The New York Times–bestselling author of The Psychopath Test, Jon Ronson writes about the dark, uncanny sides of humanity with clarity and humor. Lost at Sea reveals how deep our collective craziness lies, even in the most mundane circumstances.
Ronson investigates the strange things we’re willing to believe in, from lifelike robots programmed with our loved ones’ personalities to indigo children to hypersuccessful spiritual healers to the Insane Clown Posse’s juggalo fans. He looks at ordinary lives that take on extraordinary perspectives, for instance a pop singer whose life’s greatest passion is the coming alien invasion, and the scientist designated to greet those aliens when they arrive. Ronson throws himself into the stories—in a tour de force piece, he splits himself into multiple Ronsons (Happy, Paul, and Titch, among others) to get to the bottom of credit card companies’ predatory tactics and the murky, fabulously wealthy companies behind those tactics. Amateur nuclear physicists, assisted-suicide practitioners, the town of North Pole, Alaska’s Christmas-induced high school mass-murder plot: Ronson explores all these tales with a sense of higher purpose and universality, and suddenly, mid-read, they are stories not about the fringe of society or about people far removed from our own experience, but about all of us.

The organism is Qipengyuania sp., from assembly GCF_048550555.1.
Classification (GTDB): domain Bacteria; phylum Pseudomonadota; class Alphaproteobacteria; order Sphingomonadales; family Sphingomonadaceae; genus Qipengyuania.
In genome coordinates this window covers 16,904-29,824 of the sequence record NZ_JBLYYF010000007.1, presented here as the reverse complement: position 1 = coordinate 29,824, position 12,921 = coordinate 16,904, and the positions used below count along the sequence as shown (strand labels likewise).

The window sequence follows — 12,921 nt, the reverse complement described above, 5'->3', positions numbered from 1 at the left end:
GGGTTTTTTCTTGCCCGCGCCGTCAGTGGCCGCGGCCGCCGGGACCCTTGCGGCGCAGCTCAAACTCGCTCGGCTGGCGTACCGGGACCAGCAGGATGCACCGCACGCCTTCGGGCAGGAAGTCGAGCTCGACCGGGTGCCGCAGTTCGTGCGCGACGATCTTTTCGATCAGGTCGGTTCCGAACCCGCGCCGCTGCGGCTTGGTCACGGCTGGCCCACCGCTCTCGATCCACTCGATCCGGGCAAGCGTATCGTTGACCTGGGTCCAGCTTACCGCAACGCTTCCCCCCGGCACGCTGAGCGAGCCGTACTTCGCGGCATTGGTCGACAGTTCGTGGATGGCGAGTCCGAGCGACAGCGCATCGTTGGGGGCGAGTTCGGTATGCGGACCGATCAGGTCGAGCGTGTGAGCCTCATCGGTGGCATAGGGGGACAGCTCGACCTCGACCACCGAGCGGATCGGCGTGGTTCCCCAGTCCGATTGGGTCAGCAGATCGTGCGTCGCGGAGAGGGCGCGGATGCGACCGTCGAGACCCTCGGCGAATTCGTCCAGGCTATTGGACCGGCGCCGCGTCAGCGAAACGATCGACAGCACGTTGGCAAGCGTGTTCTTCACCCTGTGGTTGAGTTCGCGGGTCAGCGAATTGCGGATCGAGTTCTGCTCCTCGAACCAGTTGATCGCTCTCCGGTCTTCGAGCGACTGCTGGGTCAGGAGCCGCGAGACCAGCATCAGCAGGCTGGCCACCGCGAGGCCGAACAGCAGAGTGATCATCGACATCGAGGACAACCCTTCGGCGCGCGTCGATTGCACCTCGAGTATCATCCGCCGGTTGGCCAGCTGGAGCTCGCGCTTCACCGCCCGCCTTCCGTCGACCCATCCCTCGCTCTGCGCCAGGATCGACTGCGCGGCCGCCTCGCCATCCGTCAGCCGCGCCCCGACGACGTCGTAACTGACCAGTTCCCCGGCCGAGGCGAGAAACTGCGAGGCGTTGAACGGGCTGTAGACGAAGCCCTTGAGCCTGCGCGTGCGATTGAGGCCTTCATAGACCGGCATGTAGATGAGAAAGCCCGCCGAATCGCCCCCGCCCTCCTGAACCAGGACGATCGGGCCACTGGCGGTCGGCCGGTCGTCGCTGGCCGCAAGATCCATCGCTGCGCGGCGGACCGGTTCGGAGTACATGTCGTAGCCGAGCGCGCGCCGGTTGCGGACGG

Incisive and hilarious, poignant and maddening, revealing and disturbing—Ronson writes about our modern world, the foibles of contemporary culture, and the chaos that lies at the edge of our daily lives.
Jon Ronson’s books include the New York Times bestseller The Psychopath Test, and Them: Adventures with Extremists and The Men Who Stare at Goatsboth international bestsellers. The Men Who Stare at Goats was adapted as a major motion picture, released in 2009 and starring George Clooney. Ronson lives in London and New York City.
Praise for The Psychopath Test
“A rollicking, page-turner of a book . . . no ordinary piece of investigative journalism . . . Ronson’s storytelling skills are strong enough to enliven even the necessary reflections that would be one yawn after another if entrusted to a lesser writer.”—San Francisco Chronicle
“Engagingly irreverent.”—The New York Times
“Because of Ronson’s relentless self-deprecation and goofy, British humor, it’s easy to tag along without fully realizing the rigor of his reporting, which is itself frenzied with compulsive questioning and obsessive research.”—The Boston Globe
“[A] fascinating and humane book.”—The Washington Post Book World
“Both terrifying and hilarious.”—O: The Oprah Magazine